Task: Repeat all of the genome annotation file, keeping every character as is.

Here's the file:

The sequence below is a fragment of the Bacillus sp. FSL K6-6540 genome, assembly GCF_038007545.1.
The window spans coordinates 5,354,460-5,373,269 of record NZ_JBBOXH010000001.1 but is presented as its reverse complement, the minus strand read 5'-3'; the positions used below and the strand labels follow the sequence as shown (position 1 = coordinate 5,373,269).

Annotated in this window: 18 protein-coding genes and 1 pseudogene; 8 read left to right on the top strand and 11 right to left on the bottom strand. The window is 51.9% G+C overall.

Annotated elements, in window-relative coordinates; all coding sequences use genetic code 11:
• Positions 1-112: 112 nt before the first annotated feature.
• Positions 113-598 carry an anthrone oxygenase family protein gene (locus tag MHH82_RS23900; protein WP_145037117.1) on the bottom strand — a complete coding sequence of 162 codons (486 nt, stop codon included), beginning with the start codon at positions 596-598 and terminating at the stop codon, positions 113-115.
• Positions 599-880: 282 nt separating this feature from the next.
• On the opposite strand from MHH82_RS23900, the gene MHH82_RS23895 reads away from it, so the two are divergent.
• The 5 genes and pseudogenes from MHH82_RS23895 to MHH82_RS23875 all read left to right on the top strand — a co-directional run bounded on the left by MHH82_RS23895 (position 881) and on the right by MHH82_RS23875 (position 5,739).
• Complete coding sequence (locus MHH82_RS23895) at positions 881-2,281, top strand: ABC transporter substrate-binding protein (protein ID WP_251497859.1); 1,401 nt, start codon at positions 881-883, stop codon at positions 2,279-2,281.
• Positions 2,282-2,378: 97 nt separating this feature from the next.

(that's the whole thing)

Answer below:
The sequence below is a fragment of the Bacillus sp. FSL K6-6540 genome, assembly GCF_038007545.1.
The window spans coordinates 5,354,460-5,373,269 of record NZ_JBBOXH010000001.1 but is presented as its reverse complement, the minus strand read 5'-3'; the positions used below and the strand labels follow the sequence as shown (position 1 = coordinate 5,373,269).

Annotated in this window: 18 protein-coding genes and 1 pseudogene; 8 read left to right on the top strand and 11 right to left on the bottom strand. The window is 51.9% G+C overall.

Annotated elements, in window-relative coordinates; all coding sequences use genetic code 11:
• Positions 1-112: 112 nt before the first annotated feature.
• Positions 113-598 carry an anthrone oxygenase family protein gene (locus tag MHH82_RS23900; protein WP_145037117.1) on the bottom strand — a complete coding sequence of 162 codons (486 nt, stop codon included), beginning with the start codon at positions 596-598 and terminating at the stop codon, positions 113-115.
• Positions 599-880: 282 nt separating this feature from the next.
• On the opposite strand from MHH82_RS23900, the gene MHH82_RS23895 reads away from it, so the two are divergent.
• The 5 genes and pseudogenes from MHH82_RS23895 to MHH82_RS23875 all read left to right on the top strand — a co-directional run bounded on the left by MHH82_RS23895 (position 881) and on the right by MHH82_RS23875 (position 5,739).
• Complete coding sequence (locus MHH82_RS23895) at positions 881-2,281, top strand: ABC transporter substrate-binding protein (protein ID WP_251497859.1); 1,401 nt, start codon at positions 881-883, stop codon at positions 2,279-2,281.
• Positions 2,282-2,378: 97 nt separating this feature from the next.